Asked about his recent concert and album in Cuba, he remarks, “I had a long-held dream of recording and doing a concert in Cuba, to explore the native sounds of Havana, playing with the best local musicians. I was invited to the International Festival of Cigars, as important there as the Grammy Awards are here. I met members of the local government, and the Minister of Culture invited me to hold a concert in Cuba. I met with some of the famous Cuban artists and that’s when the ideof mixing my band with them, of arranging my songs with their rhythm, was conceived. Before the concert I was anxious – a good sign that tells me that I am still real, that I’m not on autopilot. But there was something about that place... people coming up to me and offering to take the posters around the city in their private cars to advertise the concert, seeing people arriving on foot or by any means of transportation they could find... it all gave me the feeling they were really looking forward to something big happening.”
2014 Americana Tour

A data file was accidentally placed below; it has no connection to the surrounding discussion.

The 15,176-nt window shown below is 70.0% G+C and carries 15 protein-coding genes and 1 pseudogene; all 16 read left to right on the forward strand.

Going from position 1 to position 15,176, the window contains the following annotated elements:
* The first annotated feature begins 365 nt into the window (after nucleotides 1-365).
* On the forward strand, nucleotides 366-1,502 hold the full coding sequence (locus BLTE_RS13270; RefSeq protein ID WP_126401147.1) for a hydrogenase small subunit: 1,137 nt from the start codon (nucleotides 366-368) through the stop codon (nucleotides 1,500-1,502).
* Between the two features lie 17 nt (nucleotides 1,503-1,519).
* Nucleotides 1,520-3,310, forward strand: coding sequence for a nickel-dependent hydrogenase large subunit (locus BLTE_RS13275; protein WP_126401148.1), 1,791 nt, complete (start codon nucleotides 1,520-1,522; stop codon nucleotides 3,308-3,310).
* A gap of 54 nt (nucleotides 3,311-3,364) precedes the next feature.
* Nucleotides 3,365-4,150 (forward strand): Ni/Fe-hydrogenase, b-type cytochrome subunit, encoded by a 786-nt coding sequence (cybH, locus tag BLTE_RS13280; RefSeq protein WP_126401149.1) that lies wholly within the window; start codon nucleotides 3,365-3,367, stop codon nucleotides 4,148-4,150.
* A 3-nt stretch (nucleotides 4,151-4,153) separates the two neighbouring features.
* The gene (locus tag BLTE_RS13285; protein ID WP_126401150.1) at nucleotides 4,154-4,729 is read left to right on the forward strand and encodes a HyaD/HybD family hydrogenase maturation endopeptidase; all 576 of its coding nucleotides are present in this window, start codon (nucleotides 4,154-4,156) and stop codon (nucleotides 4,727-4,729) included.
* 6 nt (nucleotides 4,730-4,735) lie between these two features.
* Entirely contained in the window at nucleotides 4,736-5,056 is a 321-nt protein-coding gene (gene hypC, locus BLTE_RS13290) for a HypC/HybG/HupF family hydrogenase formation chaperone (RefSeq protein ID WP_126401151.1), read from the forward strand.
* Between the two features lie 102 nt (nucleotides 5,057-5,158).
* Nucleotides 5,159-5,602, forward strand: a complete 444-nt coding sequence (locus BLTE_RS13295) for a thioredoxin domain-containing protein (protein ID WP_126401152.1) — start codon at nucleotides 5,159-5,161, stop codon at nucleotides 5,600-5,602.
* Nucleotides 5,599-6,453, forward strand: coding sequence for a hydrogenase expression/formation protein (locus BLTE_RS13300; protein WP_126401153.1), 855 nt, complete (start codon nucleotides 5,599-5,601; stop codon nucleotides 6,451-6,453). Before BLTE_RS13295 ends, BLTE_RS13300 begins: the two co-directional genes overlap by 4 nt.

On the long, exhausting Americana Tour Zucchero will perform nearly 50 concerts between Canada and the US, playing major cities as well as smaller cities where “No one knows me,” he says, laughing. “But I’ll go anyway.” To cut down on the expenses, the crew will live on their tour bus. “Like the artists of the Seventies,” he says.
Zucchero, with that unmistakable voice his friend Bono described as “an old oak-aged whisky,” will perform in New York on April 23. He will present his latest album, Sesion Cubana, at Madison Square Garden. The album features seven new songs and six newly arranged
old time favorites. Among the announced special guests on stage are Sting, Chris Botti, Dolores O’Riordan, Fher, Sam Moore, Elisa, Jovanotti, Fiorella Mannoia, Andrea Griminelli and more.